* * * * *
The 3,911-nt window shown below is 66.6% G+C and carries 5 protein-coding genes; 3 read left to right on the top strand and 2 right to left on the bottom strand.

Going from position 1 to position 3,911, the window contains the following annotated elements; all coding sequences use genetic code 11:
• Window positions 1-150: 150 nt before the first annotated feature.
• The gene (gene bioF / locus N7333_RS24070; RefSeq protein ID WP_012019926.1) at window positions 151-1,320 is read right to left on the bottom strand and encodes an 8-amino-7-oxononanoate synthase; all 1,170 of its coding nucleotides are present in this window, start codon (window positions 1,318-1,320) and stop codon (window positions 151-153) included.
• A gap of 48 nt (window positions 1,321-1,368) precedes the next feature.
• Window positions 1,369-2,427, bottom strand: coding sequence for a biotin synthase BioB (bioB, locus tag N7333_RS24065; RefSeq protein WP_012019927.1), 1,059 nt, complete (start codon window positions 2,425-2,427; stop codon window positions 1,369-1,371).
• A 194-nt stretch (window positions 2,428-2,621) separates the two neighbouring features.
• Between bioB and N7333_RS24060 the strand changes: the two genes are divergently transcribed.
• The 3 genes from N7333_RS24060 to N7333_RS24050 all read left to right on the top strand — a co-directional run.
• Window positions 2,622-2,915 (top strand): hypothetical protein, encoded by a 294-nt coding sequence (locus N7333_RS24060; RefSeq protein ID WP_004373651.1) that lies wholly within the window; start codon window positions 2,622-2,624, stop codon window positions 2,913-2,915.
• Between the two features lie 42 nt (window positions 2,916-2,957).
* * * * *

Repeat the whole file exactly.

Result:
The 3,911-nt window shown below is 66.6% G+C and carries 5 protein-coding genes; 3 read left to right on the top strand and 2 right to left on the bottom strand.

Going from position 1 to position 3,911, the window contains the following annotated elements; all coding sequences use genetic code 11:
• Window positions 1-150: 150 nt before the first annotated feature.
• The gene (gene bioF / locus N7333_RS24070; RefSeq protein ID WP_012019926.1) at window positions 151-1,320 is read right to left on the bottom strand and encodes an 8-amino-7-oxononanoate synthase; all 1,170 of its coding nucleotides are present in this window, start codon (window positions 1,318-1,320) and stop codon (window positions 151-153) included.
• A gap of 48 nt (window positions 1,321-1,368) precedes the next feature.
• Window positions 1,369-2,427, bottom strand: coding sequence for a biotin synthase BioB (bioB, locus tag N7333_RS24065; RefSeq protein WP_012019927.1), 1,059 nt, complete (start codon window positions 2,425-2,427; stop codon window positions 1,369-1,371).
• A 194-nt stretch (window positions 2,428-2,621) separates the two neighbouring features.
• Between bioB and N7333_RS24060 the strand changes: the two genes are divergently transcribed.
• The 3 genes from N7333_RS24060 to N7333_RS24050 all read left to right on the top strand — a co-directional run.
• Window positions 2,622-2,915 (top strand): hypothetical protein, encoded by a 294-nt coding sequence (locus N7333_RS24060; RefSeq protein ID WP_004373651.1) that lies wholly within the window; start codon window positions 2,622-2,624, stop codon window positions 2,913-2,915.
• Between the two features lie 42 nt (window positions 2,916-2,957).